Month 138 – So Far, So Good (?)

It’s been just over a week since I’ve been injected with my Death to Testosterone juice, a.k.a., Eligard, and things seem to be going okay so far.

The injection site was through being sore within a matter of hours after the injection, so that was a positive thing. (My arm was sore from my second COVID booster for about 48 hours after that injection.)

About the only real side effect from the Eligard that has kicked in is a bit of tiredness or fatigue. It’s as though I’m firing on seven out of eight cylinders right most of the time. Nothing that is debilitating, but it is noticeable. No hot flashes or wild mood swings yet.

I did email the radiation oncologist to let him know that I did, in fact, get the injection, and his response kind of hinted at the fact that it may take a few weeks for the Eligard side effects to really kick in. Time will tell.


As a diversion to all of this, I spent the afternoon watching the my hometown Chicago Cubs take on my adopted hometown San Diego Padres at beautiful Petco Park. I can’t say that I’m a huge baseball fan, so this is a once-every-few-years thing that I do when the Cubbies come to town. One day, I’ll make it to Wrigley Field for the first time ever (blasphemy that I haven’t been, I know).

I’ve got a few other fun things lined up between now and the start of the Zap Fest in late June and hopefully the Eligard side effects don’t kick in and ruin those plans.

A few photos from the game today.

Be well!

You may want to turn down the volume before playing. The pre-game music was a bit loud.

Day 4,192 – Eligard Injection

This morning was not fun at all.

I checked in at 7:30 a.m. for my 8 a.m. appointment and was a bit nervous but doing generally okay. But around 8:05 a.m., the nurse came out and said, “I know you’re here for some medication, but the doctor forgot to enter the order for it to be administered into your record. We’re trying to track her down now and we’re not sure how long it will take.”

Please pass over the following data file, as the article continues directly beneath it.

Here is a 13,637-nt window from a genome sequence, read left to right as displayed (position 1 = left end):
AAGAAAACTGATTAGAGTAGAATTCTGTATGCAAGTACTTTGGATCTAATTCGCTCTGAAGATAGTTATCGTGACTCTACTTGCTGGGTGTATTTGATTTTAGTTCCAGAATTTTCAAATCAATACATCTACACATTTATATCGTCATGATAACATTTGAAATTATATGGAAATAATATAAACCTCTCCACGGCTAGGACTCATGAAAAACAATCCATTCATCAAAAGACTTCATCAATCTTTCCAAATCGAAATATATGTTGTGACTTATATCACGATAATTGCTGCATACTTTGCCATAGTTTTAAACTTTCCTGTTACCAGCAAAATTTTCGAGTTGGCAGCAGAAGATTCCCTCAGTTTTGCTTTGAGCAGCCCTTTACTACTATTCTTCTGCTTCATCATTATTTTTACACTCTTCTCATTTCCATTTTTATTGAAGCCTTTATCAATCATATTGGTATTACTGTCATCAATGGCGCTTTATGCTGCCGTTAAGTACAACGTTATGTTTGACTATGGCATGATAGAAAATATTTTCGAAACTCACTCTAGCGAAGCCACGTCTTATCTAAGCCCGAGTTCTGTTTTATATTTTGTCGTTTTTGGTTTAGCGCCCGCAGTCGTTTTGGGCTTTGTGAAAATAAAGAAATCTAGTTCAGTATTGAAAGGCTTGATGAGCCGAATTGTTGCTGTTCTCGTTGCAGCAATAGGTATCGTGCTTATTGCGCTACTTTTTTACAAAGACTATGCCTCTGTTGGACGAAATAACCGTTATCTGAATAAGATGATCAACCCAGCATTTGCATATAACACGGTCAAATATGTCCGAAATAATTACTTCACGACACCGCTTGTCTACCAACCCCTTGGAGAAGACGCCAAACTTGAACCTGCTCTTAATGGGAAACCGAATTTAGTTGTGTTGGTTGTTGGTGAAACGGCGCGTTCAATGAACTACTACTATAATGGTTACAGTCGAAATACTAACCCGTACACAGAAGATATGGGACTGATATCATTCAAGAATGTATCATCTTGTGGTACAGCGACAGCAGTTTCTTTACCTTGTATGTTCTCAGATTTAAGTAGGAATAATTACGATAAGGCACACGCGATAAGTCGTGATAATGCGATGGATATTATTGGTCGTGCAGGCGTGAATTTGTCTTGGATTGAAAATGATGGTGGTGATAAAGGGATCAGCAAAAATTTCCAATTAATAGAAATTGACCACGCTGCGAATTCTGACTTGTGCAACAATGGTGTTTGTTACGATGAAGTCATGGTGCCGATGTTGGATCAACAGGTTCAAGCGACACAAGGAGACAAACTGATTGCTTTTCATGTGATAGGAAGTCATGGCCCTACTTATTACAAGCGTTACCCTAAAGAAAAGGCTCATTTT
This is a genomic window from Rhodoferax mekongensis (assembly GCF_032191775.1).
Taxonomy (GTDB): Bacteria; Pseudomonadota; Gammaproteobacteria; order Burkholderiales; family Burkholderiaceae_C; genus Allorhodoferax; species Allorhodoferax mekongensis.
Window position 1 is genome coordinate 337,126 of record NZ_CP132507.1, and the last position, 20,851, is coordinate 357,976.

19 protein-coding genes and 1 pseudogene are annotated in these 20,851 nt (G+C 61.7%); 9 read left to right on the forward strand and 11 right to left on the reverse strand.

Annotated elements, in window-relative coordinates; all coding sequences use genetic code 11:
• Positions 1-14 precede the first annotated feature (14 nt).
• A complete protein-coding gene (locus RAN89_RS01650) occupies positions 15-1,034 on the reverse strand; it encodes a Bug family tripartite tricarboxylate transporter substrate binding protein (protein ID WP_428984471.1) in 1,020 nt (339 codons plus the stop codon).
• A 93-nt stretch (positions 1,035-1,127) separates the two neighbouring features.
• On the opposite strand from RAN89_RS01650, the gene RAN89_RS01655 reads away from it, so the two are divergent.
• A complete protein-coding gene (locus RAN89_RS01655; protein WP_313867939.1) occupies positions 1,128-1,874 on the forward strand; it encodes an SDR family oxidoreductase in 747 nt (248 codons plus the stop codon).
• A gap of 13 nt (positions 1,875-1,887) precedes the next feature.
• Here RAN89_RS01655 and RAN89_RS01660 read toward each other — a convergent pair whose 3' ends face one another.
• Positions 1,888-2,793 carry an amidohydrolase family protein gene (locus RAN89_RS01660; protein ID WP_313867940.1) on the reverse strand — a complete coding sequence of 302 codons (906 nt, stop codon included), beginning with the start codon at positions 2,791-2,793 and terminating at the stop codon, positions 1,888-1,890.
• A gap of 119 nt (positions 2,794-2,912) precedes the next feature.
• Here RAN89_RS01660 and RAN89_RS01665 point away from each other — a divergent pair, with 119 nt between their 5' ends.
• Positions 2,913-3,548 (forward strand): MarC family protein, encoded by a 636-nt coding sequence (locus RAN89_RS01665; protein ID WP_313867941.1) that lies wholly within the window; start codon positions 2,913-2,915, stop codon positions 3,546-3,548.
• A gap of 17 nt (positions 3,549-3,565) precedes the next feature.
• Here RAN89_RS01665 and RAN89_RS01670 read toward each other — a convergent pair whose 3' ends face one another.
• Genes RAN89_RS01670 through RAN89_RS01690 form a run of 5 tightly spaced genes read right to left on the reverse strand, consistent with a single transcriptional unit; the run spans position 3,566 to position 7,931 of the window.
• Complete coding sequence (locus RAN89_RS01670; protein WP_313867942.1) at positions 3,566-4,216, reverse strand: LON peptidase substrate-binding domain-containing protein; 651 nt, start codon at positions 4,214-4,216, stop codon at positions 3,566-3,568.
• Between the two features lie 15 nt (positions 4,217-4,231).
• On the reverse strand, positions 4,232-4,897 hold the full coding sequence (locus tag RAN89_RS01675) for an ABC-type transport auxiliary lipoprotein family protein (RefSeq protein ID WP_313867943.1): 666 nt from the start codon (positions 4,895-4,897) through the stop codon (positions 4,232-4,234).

Needless to say, I was not a happy camper.

About 8:45 a.m., the nurse came back out to the waiting area for another patient, and I interrupted and asked him the status of tracking down the doctor. “Oh. We haven’t found her yet. We’re trying to contact any doctor but most don’t come in until after 9 a.m.”

Still not a happy camper.

As you all know, I’ve anguished over the decision to move forward with androgen deprivation therapy (ADT) for a while now. Once you make that decision, you want to move forward with it and psychologically prepare yourself for the event. When you’re given an extra hour and a half, your mind begins to race and to question whether to move forward with this essentially irreversible procedure. At least that’s what my mind did. Call me silly.

The injection itself went well. In fact, it was not much worse than getting my second COVID booster shot last week (or any vaccination). It’s been about three hours since the injection, and the injection site isn’t even sore. It was pretty much a non-event. Time will tell what other side effects will kick in, and how severe they may be.

Well, the stress from this morning has worn me out. Time for a little nap.

More to come, I’m sure.

Be well!

Day 4,153 – Radiation Oncology Appointment

The radiation oncologist threw a curveball that I wasn’t expecting at this morning’s appointment.